The emergence of the ‘new poor’ during the Covid-19 crisis has not been limited to Bangladesh. Speakers at the regional policy webinar organized by Power and Participation Research Centre (PPRC) on 24 June identified this as a common policy challenge both regionally and globally. The webinar titled Covid-19 Crisis and Social Protection Challenges: Urban and the New Poor was addressed by Dr. Shamsul Alam, Member, GED (Senior Secretary), Planning Commission, Ugo Gentilini, World Bank’s Global Lead on Social Assistance, Usha Mishra, Chief of Social Policy, UNICEF, Nepal, Qazi Azmat Isa, CEO of Pakistan Poverty Alleviation Fund and Asif Saleh, Executive Director, BRAC Bangladesh. The webinar was moderated by PPRC Executive Chairman Hossain Zillur Rahman.
Much of the impact of the Covid-19 crisis has been in urban settings. Historically, the urban share of social assistance has been distinctly lower with the rural-urban gap on average in South Asia being 9.8% (in Bangladesh it is 15%). The Covid-19 impact has thrust the need for urban social protection into the spotlight. PPRC-BIGD study identified four urban vulnerabilities: earnings uncertainty of informal occupations, rising non-food expenditure burdens (98% rise between March 2020 and March 2021), eroded financial coping capacity (debt as % of annual income doubled from 13% to 26% over 1 year), and the unaddressed ‘new poor’.
Asif Saleh pointed out the ‘new poor’ is not a homogeneous category and the ‘one size fits all’ approach will not work. He described BRAC’s response focusing on specific categories of ‘new poor’ such as returned migrants, urban families forced to relocate to other urban or rural areas without any livelihood strategy. Usha Mishra stressed that Nepal’s Covid-19 response had a distinct urban slant prioritizing affected sectors such as tourism and highlighted the push for a universal child grant. She also posed the dilemma between increasing benefit size and increasing coverage. Qazi Azmat Isa, describing Pakistan’s response pointed to their success of quick roll-out of Covid response social assistance program due to their prior investment in updating databases and using innovative new digitally verifiable eligibility criteria such as phone usage time. In particular, the flagship EHSAAS program was re-purposed with additional components to cover the ‘new poor’. Ugo Gentilini noted a range of operational innovations in social protection programs around the world and argued that Covid-19 has created conditions for a big push on a new generation of social protection programs. Dr. Shamsul Alam stressed that no amount of planning could have anticipated the massive disruptive impact of the Covid-19 crisis. It was important to adopt a learning approach. He welcomed the rethinking of urban social protection and opined the importance of engaging established and credible NGOs in the official response to the urban social protection agenda.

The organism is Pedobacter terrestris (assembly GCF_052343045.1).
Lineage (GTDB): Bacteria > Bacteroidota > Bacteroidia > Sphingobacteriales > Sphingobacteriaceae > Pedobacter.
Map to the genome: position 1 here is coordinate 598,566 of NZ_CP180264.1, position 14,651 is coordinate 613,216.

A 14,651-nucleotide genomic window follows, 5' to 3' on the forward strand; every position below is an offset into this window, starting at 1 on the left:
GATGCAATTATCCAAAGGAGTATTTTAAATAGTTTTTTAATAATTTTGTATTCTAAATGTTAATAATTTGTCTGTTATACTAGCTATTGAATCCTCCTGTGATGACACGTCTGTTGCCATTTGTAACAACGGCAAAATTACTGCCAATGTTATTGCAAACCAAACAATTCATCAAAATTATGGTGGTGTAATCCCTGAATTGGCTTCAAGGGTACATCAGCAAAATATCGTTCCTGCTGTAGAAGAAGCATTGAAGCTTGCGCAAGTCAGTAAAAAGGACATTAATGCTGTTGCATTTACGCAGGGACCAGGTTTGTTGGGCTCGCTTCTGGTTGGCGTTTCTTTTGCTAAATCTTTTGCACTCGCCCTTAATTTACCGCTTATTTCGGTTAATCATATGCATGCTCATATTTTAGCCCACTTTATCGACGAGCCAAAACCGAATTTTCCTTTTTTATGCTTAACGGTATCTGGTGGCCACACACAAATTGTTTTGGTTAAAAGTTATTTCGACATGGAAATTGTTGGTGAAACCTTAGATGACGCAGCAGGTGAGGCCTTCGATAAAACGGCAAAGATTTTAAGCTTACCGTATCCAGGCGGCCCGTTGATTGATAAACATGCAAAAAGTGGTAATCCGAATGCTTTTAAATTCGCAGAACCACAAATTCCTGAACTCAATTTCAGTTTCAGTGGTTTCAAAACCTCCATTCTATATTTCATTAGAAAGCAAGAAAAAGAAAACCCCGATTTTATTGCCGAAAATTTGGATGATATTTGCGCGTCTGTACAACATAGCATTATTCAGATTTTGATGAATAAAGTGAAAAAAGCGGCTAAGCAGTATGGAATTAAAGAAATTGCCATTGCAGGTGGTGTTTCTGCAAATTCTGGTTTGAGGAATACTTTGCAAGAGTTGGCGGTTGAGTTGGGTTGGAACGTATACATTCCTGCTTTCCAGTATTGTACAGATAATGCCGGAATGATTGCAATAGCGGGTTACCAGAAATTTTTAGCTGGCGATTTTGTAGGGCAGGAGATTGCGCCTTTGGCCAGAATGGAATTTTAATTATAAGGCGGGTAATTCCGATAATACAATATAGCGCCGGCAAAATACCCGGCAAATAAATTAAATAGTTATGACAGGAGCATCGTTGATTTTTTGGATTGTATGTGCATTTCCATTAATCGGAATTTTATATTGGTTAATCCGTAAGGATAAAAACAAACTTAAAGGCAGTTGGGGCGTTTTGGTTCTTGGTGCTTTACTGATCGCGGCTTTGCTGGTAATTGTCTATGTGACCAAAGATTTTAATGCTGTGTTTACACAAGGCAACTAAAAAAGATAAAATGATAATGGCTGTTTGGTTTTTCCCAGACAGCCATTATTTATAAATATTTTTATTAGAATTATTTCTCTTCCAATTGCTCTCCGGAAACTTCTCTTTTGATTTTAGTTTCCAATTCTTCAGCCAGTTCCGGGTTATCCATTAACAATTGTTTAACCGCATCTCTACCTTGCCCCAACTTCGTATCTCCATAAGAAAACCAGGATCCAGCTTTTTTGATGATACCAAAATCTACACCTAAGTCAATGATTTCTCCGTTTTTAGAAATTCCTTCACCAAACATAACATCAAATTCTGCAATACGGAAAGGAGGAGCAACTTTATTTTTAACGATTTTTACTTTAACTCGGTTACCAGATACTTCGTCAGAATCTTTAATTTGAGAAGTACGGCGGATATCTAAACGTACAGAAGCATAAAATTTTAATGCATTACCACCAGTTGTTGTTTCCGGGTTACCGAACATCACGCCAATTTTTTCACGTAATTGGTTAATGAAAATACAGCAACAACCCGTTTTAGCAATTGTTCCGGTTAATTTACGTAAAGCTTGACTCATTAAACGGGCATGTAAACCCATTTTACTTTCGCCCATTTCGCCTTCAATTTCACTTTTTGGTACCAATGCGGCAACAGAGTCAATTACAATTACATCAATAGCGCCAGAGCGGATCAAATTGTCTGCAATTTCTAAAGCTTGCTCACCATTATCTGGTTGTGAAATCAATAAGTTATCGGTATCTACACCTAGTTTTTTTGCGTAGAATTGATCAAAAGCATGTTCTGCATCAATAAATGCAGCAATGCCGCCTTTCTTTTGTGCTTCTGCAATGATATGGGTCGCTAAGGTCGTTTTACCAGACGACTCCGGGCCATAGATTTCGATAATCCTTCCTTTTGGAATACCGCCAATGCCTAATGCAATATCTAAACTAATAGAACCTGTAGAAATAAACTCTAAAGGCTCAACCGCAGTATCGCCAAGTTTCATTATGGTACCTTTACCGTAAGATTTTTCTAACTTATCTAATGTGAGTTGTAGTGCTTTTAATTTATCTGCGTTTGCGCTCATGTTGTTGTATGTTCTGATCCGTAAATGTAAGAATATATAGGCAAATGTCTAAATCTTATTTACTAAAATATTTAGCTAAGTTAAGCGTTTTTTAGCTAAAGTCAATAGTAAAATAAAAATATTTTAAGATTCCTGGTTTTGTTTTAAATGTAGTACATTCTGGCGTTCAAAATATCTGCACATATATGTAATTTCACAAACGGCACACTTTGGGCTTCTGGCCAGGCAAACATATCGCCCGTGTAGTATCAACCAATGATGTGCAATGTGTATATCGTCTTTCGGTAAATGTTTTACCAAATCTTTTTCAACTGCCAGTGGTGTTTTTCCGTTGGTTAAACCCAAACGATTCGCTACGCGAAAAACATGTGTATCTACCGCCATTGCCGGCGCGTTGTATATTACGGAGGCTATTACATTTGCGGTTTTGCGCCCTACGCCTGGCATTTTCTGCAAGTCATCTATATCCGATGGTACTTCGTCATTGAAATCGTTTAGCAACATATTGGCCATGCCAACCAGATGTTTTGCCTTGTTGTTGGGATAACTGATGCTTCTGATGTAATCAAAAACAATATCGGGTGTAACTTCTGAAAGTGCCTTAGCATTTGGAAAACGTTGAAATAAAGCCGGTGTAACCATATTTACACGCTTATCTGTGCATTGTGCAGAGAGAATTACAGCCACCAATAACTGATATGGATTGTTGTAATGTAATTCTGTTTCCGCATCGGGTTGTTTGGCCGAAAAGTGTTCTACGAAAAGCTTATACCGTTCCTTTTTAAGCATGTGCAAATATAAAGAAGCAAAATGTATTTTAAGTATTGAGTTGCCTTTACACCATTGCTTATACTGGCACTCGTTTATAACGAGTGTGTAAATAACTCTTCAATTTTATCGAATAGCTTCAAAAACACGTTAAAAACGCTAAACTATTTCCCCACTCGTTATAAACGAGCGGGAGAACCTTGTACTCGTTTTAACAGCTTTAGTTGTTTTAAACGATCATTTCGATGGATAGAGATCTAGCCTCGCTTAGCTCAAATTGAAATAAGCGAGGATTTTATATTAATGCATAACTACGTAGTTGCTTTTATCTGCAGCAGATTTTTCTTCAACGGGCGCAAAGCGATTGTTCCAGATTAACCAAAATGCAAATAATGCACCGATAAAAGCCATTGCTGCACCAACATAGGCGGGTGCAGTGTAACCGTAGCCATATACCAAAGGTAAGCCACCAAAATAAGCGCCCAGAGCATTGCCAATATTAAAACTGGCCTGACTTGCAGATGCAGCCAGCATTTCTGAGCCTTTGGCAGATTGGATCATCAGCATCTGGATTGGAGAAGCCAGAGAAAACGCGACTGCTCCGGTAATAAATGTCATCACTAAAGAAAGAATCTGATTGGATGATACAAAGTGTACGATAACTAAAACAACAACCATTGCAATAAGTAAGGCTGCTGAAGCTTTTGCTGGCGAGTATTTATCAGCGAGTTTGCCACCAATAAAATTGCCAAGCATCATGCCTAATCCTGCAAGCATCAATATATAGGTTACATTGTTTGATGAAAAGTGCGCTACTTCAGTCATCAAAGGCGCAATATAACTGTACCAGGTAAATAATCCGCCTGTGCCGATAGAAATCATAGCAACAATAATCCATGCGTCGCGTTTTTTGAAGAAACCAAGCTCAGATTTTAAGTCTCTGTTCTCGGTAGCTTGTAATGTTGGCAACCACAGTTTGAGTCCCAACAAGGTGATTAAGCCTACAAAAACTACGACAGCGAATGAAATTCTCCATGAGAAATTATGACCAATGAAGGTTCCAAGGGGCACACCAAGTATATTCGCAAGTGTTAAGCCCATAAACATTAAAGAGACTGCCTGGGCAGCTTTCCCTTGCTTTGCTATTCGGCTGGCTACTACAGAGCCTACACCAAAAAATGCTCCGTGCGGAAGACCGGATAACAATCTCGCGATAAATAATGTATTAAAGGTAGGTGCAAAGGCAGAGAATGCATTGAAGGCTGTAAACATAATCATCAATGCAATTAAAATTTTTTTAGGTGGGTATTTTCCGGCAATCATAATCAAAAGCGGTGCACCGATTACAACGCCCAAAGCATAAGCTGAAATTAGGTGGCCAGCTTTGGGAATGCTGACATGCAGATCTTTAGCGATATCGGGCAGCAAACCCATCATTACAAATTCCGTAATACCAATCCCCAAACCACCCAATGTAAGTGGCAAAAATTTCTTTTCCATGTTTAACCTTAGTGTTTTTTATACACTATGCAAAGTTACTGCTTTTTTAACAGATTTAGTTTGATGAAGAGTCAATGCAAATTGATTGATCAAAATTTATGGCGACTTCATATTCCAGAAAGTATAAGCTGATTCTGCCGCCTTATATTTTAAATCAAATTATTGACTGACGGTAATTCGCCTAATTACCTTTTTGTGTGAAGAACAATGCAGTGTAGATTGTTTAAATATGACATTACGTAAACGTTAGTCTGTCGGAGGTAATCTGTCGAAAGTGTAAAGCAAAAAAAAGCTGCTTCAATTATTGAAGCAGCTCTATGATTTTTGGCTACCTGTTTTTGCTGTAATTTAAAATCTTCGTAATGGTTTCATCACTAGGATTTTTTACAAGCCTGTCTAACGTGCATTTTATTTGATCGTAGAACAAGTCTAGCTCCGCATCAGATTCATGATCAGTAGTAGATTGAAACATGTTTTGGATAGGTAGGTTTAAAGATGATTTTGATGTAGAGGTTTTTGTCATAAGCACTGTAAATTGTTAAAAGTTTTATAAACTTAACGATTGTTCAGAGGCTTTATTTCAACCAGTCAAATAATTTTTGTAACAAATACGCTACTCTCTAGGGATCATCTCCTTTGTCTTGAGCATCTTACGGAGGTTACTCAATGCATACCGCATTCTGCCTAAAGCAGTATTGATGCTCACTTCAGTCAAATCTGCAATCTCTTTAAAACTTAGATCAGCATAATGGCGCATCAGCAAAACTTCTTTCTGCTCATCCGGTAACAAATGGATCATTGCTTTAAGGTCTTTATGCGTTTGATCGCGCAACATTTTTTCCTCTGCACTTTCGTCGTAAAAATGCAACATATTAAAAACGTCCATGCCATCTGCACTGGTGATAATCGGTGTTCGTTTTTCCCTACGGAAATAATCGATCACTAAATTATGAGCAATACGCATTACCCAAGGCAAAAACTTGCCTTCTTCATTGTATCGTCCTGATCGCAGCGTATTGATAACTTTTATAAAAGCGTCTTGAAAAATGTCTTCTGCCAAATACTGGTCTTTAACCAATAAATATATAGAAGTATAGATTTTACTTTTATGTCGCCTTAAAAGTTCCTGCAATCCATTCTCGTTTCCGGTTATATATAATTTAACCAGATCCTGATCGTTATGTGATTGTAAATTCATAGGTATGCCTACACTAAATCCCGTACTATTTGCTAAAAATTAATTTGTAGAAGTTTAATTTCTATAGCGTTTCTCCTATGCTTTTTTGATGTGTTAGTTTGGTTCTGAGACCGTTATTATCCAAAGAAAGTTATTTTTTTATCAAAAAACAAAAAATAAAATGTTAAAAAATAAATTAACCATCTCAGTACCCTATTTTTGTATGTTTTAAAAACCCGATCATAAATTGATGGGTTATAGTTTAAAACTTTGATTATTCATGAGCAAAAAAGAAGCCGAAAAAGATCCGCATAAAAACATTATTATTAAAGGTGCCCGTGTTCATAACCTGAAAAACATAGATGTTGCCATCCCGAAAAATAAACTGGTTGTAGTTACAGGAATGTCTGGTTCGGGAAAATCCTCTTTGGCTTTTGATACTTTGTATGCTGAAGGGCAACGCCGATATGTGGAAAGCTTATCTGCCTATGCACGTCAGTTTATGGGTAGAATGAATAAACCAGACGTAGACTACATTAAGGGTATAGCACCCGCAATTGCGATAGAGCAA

Hossain Zillur Rahman pointed out that the evidence on Covid-19 impact calls for a major rethinking of poverty alleviation approaches building on existing achievements. Summarizing the discussion, he identified three new priorities – urban social protection, addressing the ‘new poor’, and a new policy look at the informal economy. He noted that 55% of Bangladesh’s GDP comes from the service sector and much of this sector is constituted of various informal enterprises and activities. Yet policy attention has systematically been more on the ‘big players’ and less on the millions of ‘small players’ of the ‘meso-economy’. The webinar ended with the PPRC-BIGD research publication Livelihoods, Coping and Recovery during Covid-19 Crisis jointly launched by Hossain Zillur Rahman, Executive Chairman, PPRC, and Imran Matin, Executive Director, BIGD.
The publication on ‘Livelihoods, Coping and Recovery during COVID-19 Crisis’ can be found on the PPRC website at the following link: https://www.pprc-bd.org/books/